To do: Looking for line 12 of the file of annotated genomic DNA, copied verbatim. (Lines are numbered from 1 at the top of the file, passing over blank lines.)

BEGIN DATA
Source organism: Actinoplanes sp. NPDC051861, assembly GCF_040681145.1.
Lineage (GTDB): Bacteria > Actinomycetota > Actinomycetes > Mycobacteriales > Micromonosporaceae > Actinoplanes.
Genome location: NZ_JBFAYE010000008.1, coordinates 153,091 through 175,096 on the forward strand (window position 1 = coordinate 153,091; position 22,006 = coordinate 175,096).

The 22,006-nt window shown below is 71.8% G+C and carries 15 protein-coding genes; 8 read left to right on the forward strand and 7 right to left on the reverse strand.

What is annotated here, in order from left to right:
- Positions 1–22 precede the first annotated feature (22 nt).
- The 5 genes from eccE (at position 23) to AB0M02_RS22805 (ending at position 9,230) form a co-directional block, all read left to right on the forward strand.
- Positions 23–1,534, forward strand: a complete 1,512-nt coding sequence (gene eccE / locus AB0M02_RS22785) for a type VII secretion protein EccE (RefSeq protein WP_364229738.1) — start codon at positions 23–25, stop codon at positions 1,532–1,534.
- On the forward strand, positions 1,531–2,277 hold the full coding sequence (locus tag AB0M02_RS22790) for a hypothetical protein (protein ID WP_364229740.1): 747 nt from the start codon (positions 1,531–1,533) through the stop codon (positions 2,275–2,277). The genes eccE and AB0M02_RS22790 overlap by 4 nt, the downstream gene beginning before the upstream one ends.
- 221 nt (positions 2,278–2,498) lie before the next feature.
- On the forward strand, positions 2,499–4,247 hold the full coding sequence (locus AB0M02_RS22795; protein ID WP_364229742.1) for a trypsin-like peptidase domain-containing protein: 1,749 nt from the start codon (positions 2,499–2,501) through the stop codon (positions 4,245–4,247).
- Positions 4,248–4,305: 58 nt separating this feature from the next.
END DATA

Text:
- Positions 4,248–4,305: 58 nt separating this feature from the next.